Francis Jackson Garrison, William Lloyd Garrison, 1805-1879; the story of his life told by his children: volume 1, Chapter 2: Boyhood.—1805-1818. (search)
one from which she never recovered, and it shadowed the remaining years of her life. The struggle for existence became a severe and bitter one. The day of Newburyport's prosperity had passed. and the years of the Embargo and of the war of 1812-15 brought disaster and ruin to its business and commerce. It was no easy matter, therefore, to find the remunerative employment which would feed so many months. The little house in School Street still afforded them shelter, thanks to the sisterly disit to her old home at Granville, Nova Scotia, taking Lloyd with her; but he was too young to remember anything but the Indians whom he then saw, and who came to his aunt's house with their pappooses slung upon their backs. During the war of 1812-15, she removed to Lynn to pursue her vocation, taking James, her favorite son, a boy of much beauty and promise, with her, that he might learn the trade of shoemaking. Elizabeth was left in Mrs. Farnham's protecting care, while Lloyd went to live wi
Francis Jackson Garrison, William Lloyd Garrison, 1805-1879; the story of his life told by his children: volume 1, Chapter 7: Baltimore jail, and After.—1830. (search)
lavery as it now exists in our country; and I earnestly hope you will find encouragement to resume it and to give it a wide circulation. I am with esteem Yr. obt. servant, Arthur Tappan. Arthur Tappan (1786-1865), a native of Northampton, Mass., began his business career in Portland, Me., in 1807, removing thence in 1809 to Montreal, where he prospered until the War of 1812 destroyed his business and compelled him to leave Canada at a great sacrifice. Establishing himself in New York in 1815, he succeeded eventually in building up a large and profitable silk trade, and became one of the best-known merchants in the country, whose name was a synonym for uprightness. A man of the most simple tastes and frugal habits, he gave lavishly of his fortune to aid the religious and philanthropic movements of the day, and contributed tens of thousands of dollars to the support of the Tract and Bible Societies, theological seminaries, and various educational and reformatory efforts. His early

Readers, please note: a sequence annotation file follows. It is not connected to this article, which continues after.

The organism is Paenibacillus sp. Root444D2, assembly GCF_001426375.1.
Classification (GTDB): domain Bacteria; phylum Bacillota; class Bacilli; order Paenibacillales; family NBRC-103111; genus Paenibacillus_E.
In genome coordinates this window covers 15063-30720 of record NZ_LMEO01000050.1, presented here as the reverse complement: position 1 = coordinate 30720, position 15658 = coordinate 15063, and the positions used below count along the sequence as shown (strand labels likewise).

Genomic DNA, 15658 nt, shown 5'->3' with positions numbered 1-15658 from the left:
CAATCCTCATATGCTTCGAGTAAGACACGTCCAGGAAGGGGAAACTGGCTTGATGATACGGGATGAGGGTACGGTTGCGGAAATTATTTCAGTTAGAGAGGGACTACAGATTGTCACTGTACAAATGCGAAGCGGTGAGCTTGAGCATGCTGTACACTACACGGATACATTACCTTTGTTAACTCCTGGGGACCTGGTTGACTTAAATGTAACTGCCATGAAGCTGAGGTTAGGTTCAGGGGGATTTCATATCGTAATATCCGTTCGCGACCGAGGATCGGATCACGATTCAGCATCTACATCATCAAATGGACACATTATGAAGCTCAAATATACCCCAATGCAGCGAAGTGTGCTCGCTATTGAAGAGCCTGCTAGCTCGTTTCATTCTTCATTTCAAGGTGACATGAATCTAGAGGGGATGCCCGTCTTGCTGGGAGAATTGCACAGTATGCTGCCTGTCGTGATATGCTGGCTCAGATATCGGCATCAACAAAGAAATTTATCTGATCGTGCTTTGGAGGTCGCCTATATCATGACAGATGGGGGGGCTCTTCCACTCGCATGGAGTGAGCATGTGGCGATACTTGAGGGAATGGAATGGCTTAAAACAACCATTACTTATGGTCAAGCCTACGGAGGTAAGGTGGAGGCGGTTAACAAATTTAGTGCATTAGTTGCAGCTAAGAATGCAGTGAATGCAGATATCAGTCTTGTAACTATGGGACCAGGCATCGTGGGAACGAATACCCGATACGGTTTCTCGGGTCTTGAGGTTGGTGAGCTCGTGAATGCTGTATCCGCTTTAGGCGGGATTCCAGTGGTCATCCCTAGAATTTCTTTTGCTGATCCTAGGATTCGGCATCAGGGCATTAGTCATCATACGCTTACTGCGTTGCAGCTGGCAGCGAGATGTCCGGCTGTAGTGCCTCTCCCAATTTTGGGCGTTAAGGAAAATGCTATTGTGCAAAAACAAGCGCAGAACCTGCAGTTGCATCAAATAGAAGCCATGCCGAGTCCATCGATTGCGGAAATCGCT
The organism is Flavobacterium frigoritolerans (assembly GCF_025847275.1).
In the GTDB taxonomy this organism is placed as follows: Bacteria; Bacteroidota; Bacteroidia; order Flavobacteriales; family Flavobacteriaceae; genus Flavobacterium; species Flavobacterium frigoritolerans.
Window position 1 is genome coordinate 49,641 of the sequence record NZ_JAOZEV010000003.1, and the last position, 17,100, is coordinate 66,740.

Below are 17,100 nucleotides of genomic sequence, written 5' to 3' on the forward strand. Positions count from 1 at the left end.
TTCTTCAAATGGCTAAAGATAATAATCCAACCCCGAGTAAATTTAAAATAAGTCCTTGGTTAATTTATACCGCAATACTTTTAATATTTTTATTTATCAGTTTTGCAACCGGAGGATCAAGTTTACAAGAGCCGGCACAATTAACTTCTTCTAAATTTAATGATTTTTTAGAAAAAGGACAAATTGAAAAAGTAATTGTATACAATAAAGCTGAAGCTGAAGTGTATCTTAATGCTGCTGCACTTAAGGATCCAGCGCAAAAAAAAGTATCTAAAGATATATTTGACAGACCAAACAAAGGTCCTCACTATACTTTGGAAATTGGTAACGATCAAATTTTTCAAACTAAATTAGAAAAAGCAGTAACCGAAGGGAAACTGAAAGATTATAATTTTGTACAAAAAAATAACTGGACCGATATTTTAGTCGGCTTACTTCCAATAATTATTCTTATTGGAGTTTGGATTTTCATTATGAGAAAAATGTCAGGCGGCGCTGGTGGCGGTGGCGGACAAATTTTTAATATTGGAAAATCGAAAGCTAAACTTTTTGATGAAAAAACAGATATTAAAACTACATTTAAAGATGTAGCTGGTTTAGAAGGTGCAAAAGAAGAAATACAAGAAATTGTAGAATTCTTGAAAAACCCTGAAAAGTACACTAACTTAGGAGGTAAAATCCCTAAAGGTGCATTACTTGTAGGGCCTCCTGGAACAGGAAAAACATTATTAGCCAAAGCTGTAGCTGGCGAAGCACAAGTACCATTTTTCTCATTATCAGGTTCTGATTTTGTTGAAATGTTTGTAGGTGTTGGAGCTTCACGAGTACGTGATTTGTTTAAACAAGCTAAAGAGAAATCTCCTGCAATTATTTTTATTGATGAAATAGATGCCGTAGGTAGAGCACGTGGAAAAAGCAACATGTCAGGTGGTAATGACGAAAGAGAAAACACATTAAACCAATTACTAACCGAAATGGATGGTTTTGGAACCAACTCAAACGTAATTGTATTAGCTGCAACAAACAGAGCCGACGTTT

Francis Jackson Garrison, William Lloyd Garrison, 1805-1879; the story of his life told by his children: volume 1, Chapter 9: organization: New-England Anti-slavery Society.—Thoughts on colonization.—1832. (search)
, p. 14 of Proceedings of the Am. A.-S. Society at its Third Decade. The Letters had that Scriptural pungency which Lib. 1.1, and Mss. Sept. 13, 1830, July 11, 1831, to E. Dole. Mr. Garrison found lacking in Evan Lewis's Editor of a Quaker anti-slavery journal called the Advocate of Truth. prize tract on The Duties of Ministers and Churches of all Denominations to avoid the Stain of Slavery, etc., but which so abounded in the Rev. George Bourne's The book and slavery Irreconcilable (1815), to which, next after the Bible itself, Mr. Garrison confessed his indebtedness for his views of the institution. Like Rankin, Osborn, and other early emancipationists, Bourne had seen slavery face to face (in Virginia). For tributes to his zeal and courage from Garrison and Lundy, see Lib. 2.35, 43, 133; 3.182. Perhaps no sight was more gratifying to him than that of a minister of the gospel appealing to the Book against African bondage. For this he could overlook theological differenc